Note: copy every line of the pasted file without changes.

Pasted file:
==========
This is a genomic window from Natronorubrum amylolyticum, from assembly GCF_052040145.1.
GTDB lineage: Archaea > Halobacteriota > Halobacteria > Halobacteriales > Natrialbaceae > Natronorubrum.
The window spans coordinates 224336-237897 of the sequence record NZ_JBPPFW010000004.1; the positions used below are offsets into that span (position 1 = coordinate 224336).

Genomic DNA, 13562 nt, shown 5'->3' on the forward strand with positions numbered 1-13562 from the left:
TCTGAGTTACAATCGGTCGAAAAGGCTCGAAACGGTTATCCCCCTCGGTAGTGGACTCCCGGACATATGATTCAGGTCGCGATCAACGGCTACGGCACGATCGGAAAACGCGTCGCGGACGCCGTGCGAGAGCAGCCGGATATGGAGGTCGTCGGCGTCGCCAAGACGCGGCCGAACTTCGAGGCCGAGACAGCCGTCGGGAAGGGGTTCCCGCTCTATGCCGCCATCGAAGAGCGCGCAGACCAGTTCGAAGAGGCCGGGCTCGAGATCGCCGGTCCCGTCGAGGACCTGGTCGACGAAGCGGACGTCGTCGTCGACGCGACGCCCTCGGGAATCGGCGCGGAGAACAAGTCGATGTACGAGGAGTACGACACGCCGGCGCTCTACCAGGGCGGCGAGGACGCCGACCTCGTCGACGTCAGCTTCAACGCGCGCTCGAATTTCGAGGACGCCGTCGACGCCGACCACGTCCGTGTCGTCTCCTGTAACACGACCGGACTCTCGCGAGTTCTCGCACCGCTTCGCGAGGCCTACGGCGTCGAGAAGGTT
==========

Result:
This is a genomic window from Natronorubrum amylolyticum, from assembly GCF_052040145.1.
GTDB lineage: Archaea > Halobacteriota > Halobacteria > Halobacteriales > Natrialbaceae > Natronorubrum.
The window spans coordinates 224336-237897 of the sequence record NZ_JBPPFW010000004.1; the positions used below are offsets into that span (position 1 = coordinate 224336).

Genomic DNA, 13562 nt, shown 5'->3' on the forward strand with positions numbered 1-13562 from the left:
TCTGAGTTACAATCGGTCGAAAAGGCTCGAAACGGTTATCCCCCTCGGTAGTGGACTCCCGGACATATGATTCAGGTCGCGATCAACGGCTACGGCACGATCGGAAAACGCGTCGCGGACGCCGTGCGAGAGCAGCCGGATATGGAGGTCGTCGGCGTCGCCAAGACGCGGCCGAACTTCGAGGCCGAGACAGCCGTCGGGAAGGGGTTCCCGCTCTATGCCGCCATCGAAGAGCGCGCAGACCAGTTCGAAGAGGCCGGGCTCGAGATCGCCGGTCCCGTCGAGGACCTGGTCGACGAAGCGGACGTCGTCGTCGACGCGACGCCCTCGGGAATCGGCGCGGAGAACAAGTCGATGTACGAGGAGTACGACACGCCGGCGCTCTACCAGGGCGGCGAGGACGCCGACCTCGTCGACGTCAGCTTCAACGCGCGCTCGAATTTCGAGGACGCCGTCGACGCCGACCACGTCCGTGTCGTCTCCTGTAACACGACCGGACTCTCGCGAGTTCTCGCACCGCTTCGCGAGGCCTACGGCGTCGAGAAGGTT